Senior Rights Assistance offers help with credit and debt issues
November 16, 2009 · 3:40 PM
Senior Rights Assistance strives to inform, support and empower older adults and their families to utilize their legal and consumer rights. Driven by more than 50 highly trained volunteers, Senior Rights Assistance provides information and support in the areas of consumer debt and bankruptcy, consumer protection, estate planning, end-of-life issues, landlord tenant, homeowner issues and victims of crime assistance.
Currently, the organization is witnessing an influx of cases involving seniors with mounting credit card debt. There are ways seniors can protect themselves from Third Party Debt Collectors. Senior Rights Assistance publishes a Collection Proof Letter which informs debt collectors that individuals are “Collection Proof”. Being collection proof means that your income cannot be garnished by creditors because it derives from such areas as SSI, GAU, SSDI, SSA, etc.
In today’s difficult economic times, many seniors are struggling to make ends meet. Faced with limited income and mounting debt, it is increasingly difficult to ensure that basic needs are met. Knowing what constitutes a basic need is important to prioritizing monthly financial obligations. It is a basic need to have access to food, shelter, clothing, and necessary health care and social services. No one should ever feel guilt or shame about making the decision to purchase food or other basic needs instead of paying a monthly credit card bill.
Unfortunately, many seniors find themselves in a precarious financial position each month. They forgo basic needs and instead pay credit card bills out of a deep sense of responsibility. While it is important to honor obligations, unexpected things happen and you find yourself short of money. It is important to know that when in this situation you do have options. You can confront this situation head on by knowing your rights when dealing with debt collectors.
Information and support are available, but the best and most reliable form of support is awareness: it is imperative for seniors to be informed. To address your debt, access your annual credit report, be aware of monthly expenses and income, prioritize bills and basic needs, when possible get on a cash basis and know if you are “Collection Proof.” If you are struggling financially and your only form of income is from exempt sources such as Social Security, then you might be “Collection Proof” and financial relief is within reach.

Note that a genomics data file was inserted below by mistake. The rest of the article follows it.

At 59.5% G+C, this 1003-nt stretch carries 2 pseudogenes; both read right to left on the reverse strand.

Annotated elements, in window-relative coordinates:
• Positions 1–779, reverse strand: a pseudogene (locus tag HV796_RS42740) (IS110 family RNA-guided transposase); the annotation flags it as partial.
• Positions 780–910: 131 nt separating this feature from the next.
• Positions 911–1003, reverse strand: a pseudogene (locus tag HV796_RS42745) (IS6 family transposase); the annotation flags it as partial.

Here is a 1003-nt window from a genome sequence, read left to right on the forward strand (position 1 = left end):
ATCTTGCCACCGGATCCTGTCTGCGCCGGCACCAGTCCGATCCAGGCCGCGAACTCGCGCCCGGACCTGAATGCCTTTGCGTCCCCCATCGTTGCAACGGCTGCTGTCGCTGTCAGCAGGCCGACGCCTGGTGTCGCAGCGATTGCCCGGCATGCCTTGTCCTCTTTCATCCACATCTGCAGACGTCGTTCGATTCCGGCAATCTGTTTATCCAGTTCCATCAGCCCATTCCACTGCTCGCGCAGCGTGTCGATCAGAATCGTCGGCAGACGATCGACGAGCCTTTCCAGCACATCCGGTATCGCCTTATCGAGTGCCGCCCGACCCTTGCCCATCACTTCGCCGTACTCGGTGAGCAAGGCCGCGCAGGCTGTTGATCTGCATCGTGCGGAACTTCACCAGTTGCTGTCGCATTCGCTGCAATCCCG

WHAT DOES IT MEAN TO BE COLLECTION‐PROOF?
Certain forms of income cannot be garnished by creditors, even if your creditor gets a court judgment against you.. Examples of income that usually cannot be garnished are TANF, GAU, SSI, SSDI, SSA, food stamps, child support received by you, and private pensions of many kinds. In addition, only part of your net wages can be garnished; (in 2009) your net wages are exempt from garnishment up to either $196.50 per week or 75 percent of your net wages, whichever is greater.
If your income is protected from garnishment and you have no assets (house, property) with which to pay your debt, you may be “Collection Proof.” If any money you have in a bank account came from exempt sources, it may be exempt as well.
If you owe child support debts, tax debts or certain other claims by the state or judgments for any part of the purchase price of a piece of personal property, you may not be “Collection Proof” for these debts.
To inform third part debt collectors of your “Collection Proof” status, send a certified letter to the debt collector that includes the information below.
COLLECTION PROOF LETTERS
(A sample letter can be found at www.seniorservices.org or contact Senior Rights Assistance for more information)
• Explain why you cannot pay the bill and describe your sources of income.
• Include your name, address, account number, and the date.
• State that you are exercising your rights under the Fair Debt Collection Practices Act.
• State that you want the creditor to stop calling and writing you.
• Be very cautious about agreeing (saying) in any way that you owe the debt. If you agree to pay a debt that was discharged in bankruptcy or is too old to collect, you may have “reaffirmed” the debt, and may owe it all over again.
• Describe why your income is exempt from garnishment.
• Senior Rights Assistance – 206-448-5720, call to speak with a Consumer Debt Specialist who will provide information, support, and resources on debt issues
• Senior Information and Assistance – 206-448-3110, call to find out about financial assistance with utility bills
• Washington Law Help ‐ www.washingtonlawhelp.org; select “consumer and debt.”
• Federal Trade Commission ‐ www.ftc.gov; select “credit and loans.”
• King County Bar Association Neighborhood Legal Clinics – call 206-267-7070, 9 a.m. to noon Monday through Thursday, to make an appointment with a volunteer attorney for advice and consultation only.
• CLEAR SR. – King County residents who are 60 years of age or older can call 1-888-387-7111 to speak with an attorney.
This story was submitted by Melissa Mitchell, program coordinator for Senior Rights Assistance. She can be reached at 206-727-6218 or email@example.com.